Last week, my mother was travelling back home from an engagement in Kitui town when a pedestrian meandered onto the road without warning. Luckily, my mother’s car only grazed her finger. However, my mother took the woman to hospital where she was given a clean bill of health. That should have been the end of this encounter but mum decided to take the woman to her house for overnight observation. Although mum didn’t have to do all this, she was fueled by kindness to go the extra mile.
Such is the kindness that needs to be rekindled in our families and societies. According to data from the Kenya National Bureau of Statistics, at least one in every eighteen households in Kenya is headed by someone who has been divorced or separated. This represents a 16.5 percent rise within a decade.
In addition to an upsurge of divorce and separation cases, the Kenya Demographic and Health Survey (KDHS) revealed that over 40 percent of women have experienced physical or sexual intimate partner violence in their lifetime. Further to this, according to the National Authority for the Campaign Against Alcohol and Drug Abuse (NACADA), 13% of Kenyans who drink alcohol have developed dependency.
All these societal challenges are symptoms of broken families.
Last week, I came face to face with the specter of broken families and its effect on our youth. I held a discussion with the Principal of a leading Secondary School and what I learned from her was quite disheartening. She told me about cases in which the conflict between students and their parents is so venomous that the students express a desire to kill their fathers or siblings.
Clearly, students carry with them a lot of distress from their homes. It’s no wonder that in October 2021, a record 35 schools were set on fire by students. Many of their families back home are already on fire that keeps getting worse.
In yet another case of a broken family as featured through media a 90-year old lady was kicked out of her house by her own grandson due to a land squabble. What heartlessness! In the same vein, it’s not uncommon for elderly people in Kilifi or Kisii counties to be killed by their own kith and kin ostensibly because they are witchdoctors. What cruelty!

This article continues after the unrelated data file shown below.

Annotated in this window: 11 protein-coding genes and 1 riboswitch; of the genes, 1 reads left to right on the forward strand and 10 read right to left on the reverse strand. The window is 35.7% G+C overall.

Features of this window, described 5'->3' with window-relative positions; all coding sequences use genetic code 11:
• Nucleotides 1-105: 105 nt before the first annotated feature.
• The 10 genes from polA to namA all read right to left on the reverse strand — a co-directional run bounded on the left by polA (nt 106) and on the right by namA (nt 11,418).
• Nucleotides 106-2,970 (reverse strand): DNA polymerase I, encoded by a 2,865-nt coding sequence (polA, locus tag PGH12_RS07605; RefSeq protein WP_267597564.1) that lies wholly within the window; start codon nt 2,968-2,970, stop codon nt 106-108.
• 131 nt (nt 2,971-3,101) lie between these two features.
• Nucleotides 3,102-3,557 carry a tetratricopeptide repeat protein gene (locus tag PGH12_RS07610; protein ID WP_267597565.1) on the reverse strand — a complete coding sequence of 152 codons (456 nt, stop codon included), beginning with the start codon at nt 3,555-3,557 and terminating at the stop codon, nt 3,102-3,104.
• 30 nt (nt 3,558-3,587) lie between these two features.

Evidently, the Kenyan family is under attack and we must do whatever it takes to restore it.
Dr. John M. Gottman, a renowned family psychologist has found that children from divorced families are more likely to experience emotional problems, behavioral problems, and academic problems. Such children need our support, not vilification or victimization.
For us to heal our broken families, parents, teachers and students will have to reclaim their responsibility of rebuilding the family unit.
In 2021, renowned psychologist Dr. Frank Njenga teamed up with Kenya Primary Schools Head Teachers Association to advocate for teachers’ mental health to be prioritized. This is critical because teachers are in many respects co-custodians of students’ mental health. In this regard, teachers can greatly support the rebuilding of families.
Ultimately, the family unit lies in the hands of parents and children themselves. Children, especially those in their double digits, should understand that they are not just passive members of their families. While it’s not easy, they can pick the broken pieces of their families and build better, brighter lives. Because it takes a village to raise a child, our children should understand that they are not alone. They have an extended family and a wider community that is there for them.
Finally, parents should never forget that they are the primary custodians of the family unit. The wellbeing of their families — not their jobs, communities, or anything else — is their most important responsibility.
Indeed, I dare say that many of the problems in our society and our politics, will be solved if we rebuild the family unit. We can do so by recapturing and nurturing critical family values like the kindness that my mother extended to a stranger last week. Think green, act green!
He is the Founder and Chairperson of Green Africa Foundation, an organization that was founded in the year 2000 that champions Sustainable Development in Africa.